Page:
A month ago, Cleveland’s HealthLine celebrated its 10th anniversary, and there is certainly plenty to celebrate. As one of the nation’s first examples of bus rapid transit (BRT), the HealthLine has spurred about $9.5 billion in investment over the last decade up and down the corridor where it runs.
In Chicago, TOD is seen as a positive influence with environmental, fiscal, and health benefits for everyone. Yet new development near transit doesn’t seem to be happening everywhere in Chicago, especially in neighborhoods with high poverty rates and a history of redlining and segregation on the South and West sides. Now, more advocates and organizations are starting to bring investment to these communities.
New Jersey Governor Phil Murphy recently signed a law establishing an Office of Real Estate Economic Development and Transit-Oriented Development at New Jersey Transit. The bill requires that the new office submit a report annually directly to the governor’s office with an inventory of each parcel owned by NJ Transit including the appraised value, revenues generated, and current use.
This month, Building Better Communities with Transit is all about value capture. We chat with Professor Deborah Salon of Arizona State University her research on the topic and how institutional structure, entrepreneurship, and creativity play into successfully using value capture.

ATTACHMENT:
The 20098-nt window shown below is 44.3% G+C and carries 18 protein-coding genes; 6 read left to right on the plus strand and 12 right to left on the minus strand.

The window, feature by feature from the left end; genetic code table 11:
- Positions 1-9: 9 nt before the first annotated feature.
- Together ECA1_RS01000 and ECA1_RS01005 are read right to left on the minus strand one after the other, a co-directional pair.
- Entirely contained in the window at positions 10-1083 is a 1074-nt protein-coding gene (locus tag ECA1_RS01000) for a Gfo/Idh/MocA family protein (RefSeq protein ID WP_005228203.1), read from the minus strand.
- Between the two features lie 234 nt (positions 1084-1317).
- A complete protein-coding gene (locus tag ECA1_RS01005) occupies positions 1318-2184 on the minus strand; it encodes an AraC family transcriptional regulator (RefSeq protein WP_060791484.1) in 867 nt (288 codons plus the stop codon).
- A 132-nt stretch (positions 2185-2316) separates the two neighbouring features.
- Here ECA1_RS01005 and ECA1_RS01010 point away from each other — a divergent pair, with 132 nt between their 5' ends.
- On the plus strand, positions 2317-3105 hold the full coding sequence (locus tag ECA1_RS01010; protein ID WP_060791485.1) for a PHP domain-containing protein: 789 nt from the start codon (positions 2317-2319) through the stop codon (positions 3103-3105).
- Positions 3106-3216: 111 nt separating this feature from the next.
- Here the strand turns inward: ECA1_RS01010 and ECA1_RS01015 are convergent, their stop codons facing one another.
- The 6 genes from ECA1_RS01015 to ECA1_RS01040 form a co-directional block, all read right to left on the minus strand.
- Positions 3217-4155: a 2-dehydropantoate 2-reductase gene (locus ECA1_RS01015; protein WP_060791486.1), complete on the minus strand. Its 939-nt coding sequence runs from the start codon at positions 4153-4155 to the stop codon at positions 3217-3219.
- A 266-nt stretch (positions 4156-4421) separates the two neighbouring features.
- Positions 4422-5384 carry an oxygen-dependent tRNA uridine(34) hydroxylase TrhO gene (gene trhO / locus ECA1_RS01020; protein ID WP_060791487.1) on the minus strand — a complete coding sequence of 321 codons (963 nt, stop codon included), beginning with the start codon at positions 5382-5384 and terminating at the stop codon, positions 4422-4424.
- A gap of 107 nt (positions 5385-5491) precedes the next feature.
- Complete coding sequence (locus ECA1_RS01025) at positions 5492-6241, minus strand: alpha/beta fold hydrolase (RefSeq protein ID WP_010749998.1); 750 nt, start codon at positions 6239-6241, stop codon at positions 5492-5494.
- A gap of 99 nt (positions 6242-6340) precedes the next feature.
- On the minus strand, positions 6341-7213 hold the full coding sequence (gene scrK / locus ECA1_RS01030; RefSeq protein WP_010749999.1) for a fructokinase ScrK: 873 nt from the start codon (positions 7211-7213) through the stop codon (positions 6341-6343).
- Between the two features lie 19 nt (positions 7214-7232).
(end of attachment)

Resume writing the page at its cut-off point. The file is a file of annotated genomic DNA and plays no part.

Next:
Chicago Mayor Rahm Emanuel’s plan to expand the city’s TOD 2013 ordinance to apply to the city’s “high ridership, high frequency” bus routes could encourage even more bus ridership by increasing the supply of housing along major bus corridors.
Triangle Transit is in the process of planning an 18 stop light rail line between Durham and Chapel Hill, NC. Through the planning process, local officials have been crunching the numbers on tax benefits from development near stations under different scenarios.
Affordable housing that is largely “naturally occurring” (i.e. market rate) and single-family zoning that covers half of the land near proposed stations is sparking concerns on Portland’s potential Southwest Corridor light rail line.
A month before a new streetcar line is scheduled to open in Milwaukee, WI, Mayor Tom Barrett and city officials are touting new city data showing a 27.9 percent increase in property values since construction of the line was announced in 2015 compared with a citywide increase of 13.4 percent over the same time period.
This month on Building Better Communities with Transit we’re joined by Eric Singer and Andrej Micovic, Associates at Bilzin Sumberg in Miami who talk about the creation of a unique ordinance in Miami-dade County that consolidates land use decision making. They also talk about how recent TIF districts and the county’s Strategic Miami Area Rapid Transit (SMART) Plan interact with that ordinance and what’s important in writing planning code.
Last week the Bay Area Rapid Transit (BART) Board of Directors approved moving forward with developer negotiations for new buildings at the Lake Merritt Station in Oakland. Their approach offers plenty of interesting ideas for transit agencies that work with developers.